Managing memory in variable sized chunks
Memory in Linux is currently managed on a per page (commonly 4kB) basis. For machines with a lot of memory this may not be the best strategy. This current approach leads to fragmentation problems which hinders the ability to allocate large pages and support features such as hot plug memory. An alternative approach is to manage memory on the basis of larger, variable sized chunks. The hypothesis is that this approach will lead to increased performance due to cache friendlier memory management data structures, as well as a reduction in fragmentation. The presentation will cover the research into this strategy which is being conducted using Linux and K42 kernel. K42 is an open-source research OS for 64-bit multiprocessor systems, focusing on the PowerPC architecture. It uses an object-oriented design to achieve good performance, scalability, customisability, and maintainability. K42 supports the Linux API and ABI, allowing it to use unmodified Linux applications and libraries, and can be deployed by running on an existing installation of Linux. The development process of K42 is intended to share concepts with Linux, many ideas have already been transferred between the two projects.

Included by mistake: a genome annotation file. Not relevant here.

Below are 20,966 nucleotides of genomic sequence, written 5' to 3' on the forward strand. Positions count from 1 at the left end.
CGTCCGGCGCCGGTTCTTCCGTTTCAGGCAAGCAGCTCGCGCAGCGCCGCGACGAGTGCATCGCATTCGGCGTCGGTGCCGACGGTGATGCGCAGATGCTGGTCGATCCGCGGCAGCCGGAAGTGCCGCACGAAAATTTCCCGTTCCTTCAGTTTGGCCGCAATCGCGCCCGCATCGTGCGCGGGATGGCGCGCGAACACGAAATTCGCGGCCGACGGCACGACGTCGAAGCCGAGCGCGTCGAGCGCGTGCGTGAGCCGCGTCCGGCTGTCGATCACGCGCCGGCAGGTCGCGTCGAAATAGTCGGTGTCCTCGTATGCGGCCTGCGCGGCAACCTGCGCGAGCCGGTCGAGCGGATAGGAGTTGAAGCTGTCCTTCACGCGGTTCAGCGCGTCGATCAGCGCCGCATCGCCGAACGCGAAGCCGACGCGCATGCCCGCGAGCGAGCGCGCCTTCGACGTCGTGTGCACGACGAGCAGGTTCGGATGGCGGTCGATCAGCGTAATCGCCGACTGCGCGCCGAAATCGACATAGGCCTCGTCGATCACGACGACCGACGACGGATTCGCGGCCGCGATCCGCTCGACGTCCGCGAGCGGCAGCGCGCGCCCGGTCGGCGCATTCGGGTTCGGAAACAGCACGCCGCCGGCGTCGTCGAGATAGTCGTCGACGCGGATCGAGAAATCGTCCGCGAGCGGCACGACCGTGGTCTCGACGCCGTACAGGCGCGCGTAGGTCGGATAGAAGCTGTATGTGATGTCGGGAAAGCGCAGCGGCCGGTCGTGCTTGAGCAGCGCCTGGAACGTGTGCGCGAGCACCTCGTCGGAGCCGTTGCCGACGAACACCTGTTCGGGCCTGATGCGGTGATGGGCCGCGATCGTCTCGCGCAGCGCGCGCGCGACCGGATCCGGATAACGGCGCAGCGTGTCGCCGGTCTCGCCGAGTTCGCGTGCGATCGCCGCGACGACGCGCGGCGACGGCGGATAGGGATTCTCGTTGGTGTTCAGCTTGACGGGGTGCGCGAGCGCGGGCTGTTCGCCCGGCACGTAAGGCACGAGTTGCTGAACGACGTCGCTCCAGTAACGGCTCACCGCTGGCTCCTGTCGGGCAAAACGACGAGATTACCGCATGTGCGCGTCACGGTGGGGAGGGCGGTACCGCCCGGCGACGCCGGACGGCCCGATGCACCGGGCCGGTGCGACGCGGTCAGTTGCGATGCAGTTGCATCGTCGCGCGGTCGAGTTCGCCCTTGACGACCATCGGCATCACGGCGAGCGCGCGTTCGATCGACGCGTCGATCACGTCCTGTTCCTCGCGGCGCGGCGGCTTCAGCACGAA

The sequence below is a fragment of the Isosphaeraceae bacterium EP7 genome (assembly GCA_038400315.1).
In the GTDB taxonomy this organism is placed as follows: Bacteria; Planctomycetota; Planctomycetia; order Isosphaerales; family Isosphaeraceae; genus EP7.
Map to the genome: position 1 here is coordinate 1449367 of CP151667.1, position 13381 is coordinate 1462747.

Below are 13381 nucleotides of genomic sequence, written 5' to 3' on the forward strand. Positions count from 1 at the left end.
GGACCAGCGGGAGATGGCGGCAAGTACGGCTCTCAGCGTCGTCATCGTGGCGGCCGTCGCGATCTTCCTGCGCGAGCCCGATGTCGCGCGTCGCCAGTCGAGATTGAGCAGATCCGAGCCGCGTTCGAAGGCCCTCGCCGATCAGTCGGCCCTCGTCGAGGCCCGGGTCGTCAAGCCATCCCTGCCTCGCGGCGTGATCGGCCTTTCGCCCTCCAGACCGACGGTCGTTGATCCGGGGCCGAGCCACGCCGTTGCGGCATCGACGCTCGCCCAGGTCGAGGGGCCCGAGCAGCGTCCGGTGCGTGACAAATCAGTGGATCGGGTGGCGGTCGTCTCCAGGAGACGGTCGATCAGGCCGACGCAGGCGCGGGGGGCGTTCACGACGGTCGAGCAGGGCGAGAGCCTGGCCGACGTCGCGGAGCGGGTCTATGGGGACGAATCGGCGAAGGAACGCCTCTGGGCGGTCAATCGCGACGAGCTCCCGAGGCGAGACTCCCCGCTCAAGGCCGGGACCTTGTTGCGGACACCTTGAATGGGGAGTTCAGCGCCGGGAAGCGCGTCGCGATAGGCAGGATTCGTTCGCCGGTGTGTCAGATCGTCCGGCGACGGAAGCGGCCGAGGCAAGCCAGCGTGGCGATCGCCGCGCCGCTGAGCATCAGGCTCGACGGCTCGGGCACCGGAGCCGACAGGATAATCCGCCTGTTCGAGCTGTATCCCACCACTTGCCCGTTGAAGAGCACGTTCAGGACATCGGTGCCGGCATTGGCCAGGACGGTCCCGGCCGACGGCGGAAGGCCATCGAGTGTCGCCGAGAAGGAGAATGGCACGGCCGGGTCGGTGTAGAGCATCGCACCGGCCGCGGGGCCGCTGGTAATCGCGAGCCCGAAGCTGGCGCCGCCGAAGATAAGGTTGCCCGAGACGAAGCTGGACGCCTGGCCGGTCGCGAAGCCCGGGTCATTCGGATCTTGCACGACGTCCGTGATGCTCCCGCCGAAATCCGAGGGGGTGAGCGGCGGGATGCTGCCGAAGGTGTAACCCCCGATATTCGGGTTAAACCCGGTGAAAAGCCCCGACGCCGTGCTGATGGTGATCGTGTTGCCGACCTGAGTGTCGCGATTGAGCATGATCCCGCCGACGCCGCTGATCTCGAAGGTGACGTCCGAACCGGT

Christopher Yeoh is an employee of the IBM Linux Technology Center, working at OzLabs in Canberra, Australia. He has been using Linux since 1994 and worked on the Linux Standard Base between 2000 and 2005. He now works on Linux and K42 kernel development, primarily doing research on memory management.